Every morning, we compile the links of the day and dump them here…
highlighting the big storyline. Because there's nothing quite as
satisfying as a good morning dump.
balls, long rebound] plays, and I don’t think we won none of them,’’
Celtics guard Rajon Rondo said, shaking his head at the podium. “They
got all the loose balls. They dove on the floor first. They were the
more aggressive team. Winning none of those categories, it’s hard to win
The Celtics were burned by dribble
penetration, which forced their big men, mostly Perkins and Garnett, to
help on defense, which opened up lanes for Pau Gasol and Andrew Bynum.
Of Gasol’s 14 shots, 10 came inside the paint, including four layups and
Three of Bynum’s
six shots were dunks and five were in the paint. The Celtics’ defense
did little to push LA’s two big men away from the basket, and it
resulted in easy hoops and a nonexistent Boston transition game.
We've been down this road before; Game 3 vs the Cavaliers (124 – 95) and Game 5 vs the Magic (113-92).
The Cleveland loss was even more demoralizing because it happened on the Celtics home court and gave the Cavs a 2-1 series lead.
Those losses and the Game 1 debacle spurred talk of old age. Garbage. The Celtics will bounce back and play with more aggression and intensity in Game 2. Why? Because that's what they do. Can you tell I'm annoyed with the media coverage?
make amends for the physical aggression that we lacked,” said Ray
Allen. “I think we, tendency wise, got early fouls, and it put us on our
heels a little bit more than we would like. But those fouls, we just
play through it, but we’ve got to keep our aggressive nature.
While the case can be made that a tightly called game hurts the Celtics, Ray is right. The Lakers also had early foul trouble, yet they managed to play through it.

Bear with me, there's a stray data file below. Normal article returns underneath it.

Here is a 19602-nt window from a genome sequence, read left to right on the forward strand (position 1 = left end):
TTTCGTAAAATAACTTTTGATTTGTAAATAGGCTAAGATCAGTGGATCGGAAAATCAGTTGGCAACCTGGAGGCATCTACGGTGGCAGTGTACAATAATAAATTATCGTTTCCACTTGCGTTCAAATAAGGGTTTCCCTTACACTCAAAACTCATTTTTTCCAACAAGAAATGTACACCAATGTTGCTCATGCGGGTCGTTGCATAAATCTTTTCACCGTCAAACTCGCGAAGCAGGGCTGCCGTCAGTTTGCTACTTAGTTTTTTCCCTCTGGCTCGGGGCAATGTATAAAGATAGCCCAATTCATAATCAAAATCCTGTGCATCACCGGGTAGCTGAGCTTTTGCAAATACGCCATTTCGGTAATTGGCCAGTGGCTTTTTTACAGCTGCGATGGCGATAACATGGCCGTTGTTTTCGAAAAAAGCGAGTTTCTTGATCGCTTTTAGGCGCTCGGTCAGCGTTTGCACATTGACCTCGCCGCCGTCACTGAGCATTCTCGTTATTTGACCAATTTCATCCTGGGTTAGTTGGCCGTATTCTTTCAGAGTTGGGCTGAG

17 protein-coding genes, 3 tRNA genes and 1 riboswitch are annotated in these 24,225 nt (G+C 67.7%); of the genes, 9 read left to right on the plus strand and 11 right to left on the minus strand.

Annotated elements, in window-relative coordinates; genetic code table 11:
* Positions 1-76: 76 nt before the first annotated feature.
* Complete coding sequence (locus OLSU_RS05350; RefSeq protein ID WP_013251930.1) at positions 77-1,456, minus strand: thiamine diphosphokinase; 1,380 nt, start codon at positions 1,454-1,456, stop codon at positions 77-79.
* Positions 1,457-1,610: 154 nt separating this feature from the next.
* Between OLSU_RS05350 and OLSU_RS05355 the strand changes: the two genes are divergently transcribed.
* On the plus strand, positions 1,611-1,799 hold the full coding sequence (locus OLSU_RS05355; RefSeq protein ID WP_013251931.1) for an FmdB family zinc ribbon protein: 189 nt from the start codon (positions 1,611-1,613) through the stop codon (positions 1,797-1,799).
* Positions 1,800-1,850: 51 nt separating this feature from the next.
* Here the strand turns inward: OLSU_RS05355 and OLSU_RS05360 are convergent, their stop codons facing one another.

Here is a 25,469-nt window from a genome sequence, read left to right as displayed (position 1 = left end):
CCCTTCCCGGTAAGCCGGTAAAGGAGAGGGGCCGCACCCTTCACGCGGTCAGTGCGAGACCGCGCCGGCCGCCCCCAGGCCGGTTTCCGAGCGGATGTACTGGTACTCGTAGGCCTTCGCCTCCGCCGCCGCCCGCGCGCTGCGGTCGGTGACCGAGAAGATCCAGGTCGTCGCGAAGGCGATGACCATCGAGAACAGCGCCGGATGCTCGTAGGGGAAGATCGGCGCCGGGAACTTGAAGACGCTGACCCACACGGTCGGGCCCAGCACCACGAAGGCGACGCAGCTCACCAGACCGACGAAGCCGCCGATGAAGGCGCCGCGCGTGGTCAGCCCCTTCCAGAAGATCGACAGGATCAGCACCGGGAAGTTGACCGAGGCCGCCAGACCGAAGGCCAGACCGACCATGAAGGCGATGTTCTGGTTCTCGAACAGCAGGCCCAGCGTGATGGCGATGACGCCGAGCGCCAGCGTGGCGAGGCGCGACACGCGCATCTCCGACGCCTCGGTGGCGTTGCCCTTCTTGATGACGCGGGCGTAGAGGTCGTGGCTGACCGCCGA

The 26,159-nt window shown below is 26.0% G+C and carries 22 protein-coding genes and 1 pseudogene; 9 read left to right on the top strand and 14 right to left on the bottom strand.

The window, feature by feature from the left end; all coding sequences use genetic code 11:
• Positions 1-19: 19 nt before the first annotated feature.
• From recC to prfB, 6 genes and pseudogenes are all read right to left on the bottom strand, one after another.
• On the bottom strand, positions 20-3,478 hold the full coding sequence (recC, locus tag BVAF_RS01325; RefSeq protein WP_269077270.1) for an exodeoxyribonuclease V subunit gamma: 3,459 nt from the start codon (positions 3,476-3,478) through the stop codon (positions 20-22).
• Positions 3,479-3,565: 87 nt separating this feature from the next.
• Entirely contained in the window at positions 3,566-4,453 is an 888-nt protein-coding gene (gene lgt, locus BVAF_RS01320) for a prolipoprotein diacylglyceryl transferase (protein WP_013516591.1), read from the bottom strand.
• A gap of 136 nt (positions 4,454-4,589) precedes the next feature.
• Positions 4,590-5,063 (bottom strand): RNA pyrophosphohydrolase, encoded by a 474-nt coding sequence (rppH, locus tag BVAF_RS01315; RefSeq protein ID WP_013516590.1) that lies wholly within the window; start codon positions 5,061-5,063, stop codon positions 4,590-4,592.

On Page 2, Doc gives us a great reason to ignore that 47-0 stat.
Doc Rivers wasn’t in the mood to hear about the big Phil Jackson stat
of the moment – the Lakers coach’s 47-0 record in playoff series when
his team wins Game 1.
But Rivers came prepared with a little numerology of his own
yesterday. He pointed to the Celtics’ comeback from a 24-point
second-half deficit to win Game 4 of the 2008 Finals as an example of
what is possible. No team had ever recovered from that kind of deficit
in the history of the Finals to win a game prior to that night.
“Well, you know, it’s like I told our guys, because I assumed that this
would come up,” said the Celtics coach. “I don’t know the record. I said
also the last time we were in the Finals no team had ever come down
from 24 in the second half. At some point, it happened.”
Ahh… that Game 4 comeback. One of my all-time favorite Celtics victories.
The rest of the links:
Globe – Gasol smack dab in the middle | Bynum no worse for wear | Pierce won't hear of it (old age) | Rondo faces big problem in paint | Herald – Gasol accidentally fuels fire with KG | Green not going into panic mode | Celtics looking to bounce back in right direction | CSNNE – Cs looking to avoid foul play | Tony Allen looks to get back on track | Why Glen Davis is wearing ear plugs | WEEI – What Ray needs to learn real quick | Lakers key to defending Rondo | ESPN Boston – Gasol assessment of KG on mark | Cs can't linger in the moment |